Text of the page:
What would it take to make you happy? To feel content? To feel satisfied with life?
We use different words to talk about this, but almost everybody instinctively knows what I’m talking about. Most of us have some story we tell ourselves about what it would take for us to feel at peace with our lives.
Some people think more money would make them happy. Others care little about money but crave the love and acceptance they’ve always needed. Others want power or social status. They want others to see them some particular way. They think if they had a particular house or car or boat — or something — they would be able to be content with the world and at peace with their lives.
I’m no different. I’ve had money in the past, but found it brought little peace. At this point in my life, I’d love to have more money, but I know it wouldn’t change my satisfaction with life. It wouldn’t give me the peace I crave.
My holy grail right now is connection — to be loved, accepted, valued and understood. Some deep part of me believes I would be happy — would have peace, find contentment, whatever you want to call it — if I simply had a family and some deep community connection. I have a beautiful and loving picture of what that life could look like. And I feel as though it would change everything.
But I have the nagging intuition that I’m wrong. In my gut, I have the terrible feeling that if I can’t be happy or content or at peace right now — when I’m alone and lack many of the things I want — I wouldn’t find those things if all my dreams suddenly came true.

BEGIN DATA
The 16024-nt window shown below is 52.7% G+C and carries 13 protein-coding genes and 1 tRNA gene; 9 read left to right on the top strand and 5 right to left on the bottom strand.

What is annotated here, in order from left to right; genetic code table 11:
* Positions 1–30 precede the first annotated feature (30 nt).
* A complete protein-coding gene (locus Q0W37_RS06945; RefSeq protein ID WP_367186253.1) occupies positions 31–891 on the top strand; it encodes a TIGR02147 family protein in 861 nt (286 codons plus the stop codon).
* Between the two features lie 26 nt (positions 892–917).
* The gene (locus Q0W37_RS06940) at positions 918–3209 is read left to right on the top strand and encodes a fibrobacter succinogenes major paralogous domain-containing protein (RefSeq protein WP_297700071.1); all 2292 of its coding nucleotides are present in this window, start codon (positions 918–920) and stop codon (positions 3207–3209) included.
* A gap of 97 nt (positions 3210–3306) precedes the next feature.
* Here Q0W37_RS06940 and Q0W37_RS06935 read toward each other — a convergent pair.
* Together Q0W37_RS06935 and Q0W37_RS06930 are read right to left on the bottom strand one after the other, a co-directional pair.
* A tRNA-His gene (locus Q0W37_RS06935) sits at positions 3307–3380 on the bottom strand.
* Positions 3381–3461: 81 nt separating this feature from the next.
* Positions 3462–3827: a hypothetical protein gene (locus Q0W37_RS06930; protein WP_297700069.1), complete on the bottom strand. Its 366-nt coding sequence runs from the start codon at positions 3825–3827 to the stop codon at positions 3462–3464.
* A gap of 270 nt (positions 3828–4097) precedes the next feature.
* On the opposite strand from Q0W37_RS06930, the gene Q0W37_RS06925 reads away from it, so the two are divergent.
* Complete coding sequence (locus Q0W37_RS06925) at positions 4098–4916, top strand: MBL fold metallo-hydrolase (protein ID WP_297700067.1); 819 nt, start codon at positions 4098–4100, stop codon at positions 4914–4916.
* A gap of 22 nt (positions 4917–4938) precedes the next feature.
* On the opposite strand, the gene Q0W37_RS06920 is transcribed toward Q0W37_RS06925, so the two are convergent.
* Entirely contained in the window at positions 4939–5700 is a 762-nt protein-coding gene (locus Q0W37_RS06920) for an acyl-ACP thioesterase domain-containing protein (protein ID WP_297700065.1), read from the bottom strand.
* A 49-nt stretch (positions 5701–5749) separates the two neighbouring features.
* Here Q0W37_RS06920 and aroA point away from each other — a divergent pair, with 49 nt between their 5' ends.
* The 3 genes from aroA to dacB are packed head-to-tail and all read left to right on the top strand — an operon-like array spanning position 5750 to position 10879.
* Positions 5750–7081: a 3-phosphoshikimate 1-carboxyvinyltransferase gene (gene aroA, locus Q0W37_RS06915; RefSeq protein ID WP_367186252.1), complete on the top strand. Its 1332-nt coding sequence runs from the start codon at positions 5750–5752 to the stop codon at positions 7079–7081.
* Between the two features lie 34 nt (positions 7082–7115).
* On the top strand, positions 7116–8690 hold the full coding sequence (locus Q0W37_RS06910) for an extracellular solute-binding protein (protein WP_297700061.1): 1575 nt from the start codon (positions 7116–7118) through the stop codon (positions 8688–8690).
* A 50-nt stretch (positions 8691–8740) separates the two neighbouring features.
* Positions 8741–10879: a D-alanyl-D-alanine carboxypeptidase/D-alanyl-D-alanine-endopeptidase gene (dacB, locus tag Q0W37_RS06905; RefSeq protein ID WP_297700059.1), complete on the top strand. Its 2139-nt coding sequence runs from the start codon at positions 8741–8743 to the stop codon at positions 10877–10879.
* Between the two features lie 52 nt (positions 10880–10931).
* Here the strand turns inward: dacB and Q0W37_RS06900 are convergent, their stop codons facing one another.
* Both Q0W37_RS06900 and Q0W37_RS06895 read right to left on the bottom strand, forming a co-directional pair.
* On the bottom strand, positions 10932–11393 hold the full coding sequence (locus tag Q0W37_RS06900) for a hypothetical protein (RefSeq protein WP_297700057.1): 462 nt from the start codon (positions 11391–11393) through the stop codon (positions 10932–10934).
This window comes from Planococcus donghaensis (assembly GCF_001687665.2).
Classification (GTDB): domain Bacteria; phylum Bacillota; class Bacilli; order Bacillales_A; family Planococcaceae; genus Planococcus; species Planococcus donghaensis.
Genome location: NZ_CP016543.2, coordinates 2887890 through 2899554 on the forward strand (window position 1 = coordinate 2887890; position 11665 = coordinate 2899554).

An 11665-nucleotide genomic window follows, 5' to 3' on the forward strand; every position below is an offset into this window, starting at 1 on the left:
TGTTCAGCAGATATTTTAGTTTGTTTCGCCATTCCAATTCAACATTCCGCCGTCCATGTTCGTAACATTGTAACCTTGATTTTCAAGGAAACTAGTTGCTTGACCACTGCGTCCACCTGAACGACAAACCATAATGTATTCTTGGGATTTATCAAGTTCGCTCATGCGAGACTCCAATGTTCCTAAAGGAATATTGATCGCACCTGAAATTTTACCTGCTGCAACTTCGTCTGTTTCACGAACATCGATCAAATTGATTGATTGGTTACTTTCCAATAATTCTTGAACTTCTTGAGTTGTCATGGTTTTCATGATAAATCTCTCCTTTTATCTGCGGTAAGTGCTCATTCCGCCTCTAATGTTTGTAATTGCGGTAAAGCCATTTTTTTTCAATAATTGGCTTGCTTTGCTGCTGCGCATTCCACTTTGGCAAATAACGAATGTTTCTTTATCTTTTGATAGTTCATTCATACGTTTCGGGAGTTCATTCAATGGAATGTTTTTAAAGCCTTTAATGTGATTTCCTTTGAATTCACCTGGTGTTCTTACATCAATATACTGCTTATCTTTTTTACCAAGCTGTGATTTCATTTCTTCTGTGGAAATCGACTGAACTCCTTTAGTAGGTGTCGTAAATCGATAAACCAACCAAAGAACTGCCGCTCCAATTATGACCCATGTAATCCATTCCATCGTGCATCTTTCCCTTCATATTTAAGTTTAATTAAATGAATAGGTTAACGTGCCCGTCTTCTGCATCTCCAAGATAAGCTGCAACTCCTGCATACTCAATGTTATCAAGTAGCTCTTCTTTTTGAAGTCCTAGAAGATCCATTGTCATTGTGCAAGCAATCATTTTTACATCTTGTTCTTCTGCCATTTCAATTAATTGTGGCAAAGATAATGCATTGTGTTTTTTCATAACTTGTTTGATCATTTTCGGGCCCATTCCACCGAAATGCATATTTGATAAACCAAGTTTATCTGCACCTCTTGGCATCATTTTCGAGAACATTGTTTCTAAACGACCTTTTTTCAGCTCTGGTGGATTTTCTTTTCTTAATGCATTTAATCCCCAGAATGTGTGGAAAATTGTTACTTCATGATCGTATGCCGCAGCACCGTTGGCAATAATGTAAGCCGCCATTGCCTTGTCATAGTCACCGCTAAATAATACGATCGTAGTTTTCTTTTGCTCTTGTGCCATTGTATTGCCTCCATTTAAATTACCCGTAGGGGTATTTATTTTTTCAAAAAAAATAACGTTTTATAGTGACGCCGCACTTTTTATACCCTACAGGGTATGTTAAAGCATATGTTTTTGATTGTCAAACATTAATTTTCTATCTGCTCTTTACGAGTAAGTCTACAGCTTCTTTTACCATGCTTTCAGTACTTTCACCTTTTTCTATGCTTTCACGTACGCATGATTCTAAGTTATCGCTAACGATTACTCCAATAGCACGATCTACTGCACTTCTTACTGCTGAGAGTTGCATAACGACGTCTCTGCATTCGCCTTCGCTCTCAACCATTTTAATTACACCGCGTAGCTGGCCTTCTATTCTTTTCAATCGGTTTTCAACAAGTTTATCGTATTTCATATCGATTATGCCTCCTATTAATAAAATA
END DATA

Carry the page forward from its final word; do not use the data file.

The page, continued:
This certainly isn’t an original idea. I’ve seen it — and basically ignored it — in various philosophies and teachings all my life. I first encountered it in church years ago. I heard preachers talk about being satisfied with God instead of wanting worldly things.
In my own Christian faith, the notion is probably best known in the words of the apostle Paul. In his letter to the Philippians, here’s what he wrote:
“…I have learned to be content whatever the circumstances. I know what it is to be in need, and I know what it is to have plenty. I have learned the secret of being content in any and every situation, whether well fed or hungry, whether living in plenty or in want. I can do all this through him who gives me strength.”
I hadn’t realized this until recently, but I’ve unconsciously thought of the idea as nonsense. I don’t think the preachers who taught it to me really believed what they said, either. Despite their words, I saw most of these men — when I’ve seen their real passions and wants — act as though they could be happy through the same kind of success the rest of us have pursued. Just a religious version.
Without thinking much about it, most of us have lived — at least for a good bit of life — in the words of Gerry Rafferty’s 1978 song, “Baker Street“:
Another year and then you’d be happy
Just one more year and then you’d be happy
But you’re crying, you’re crying now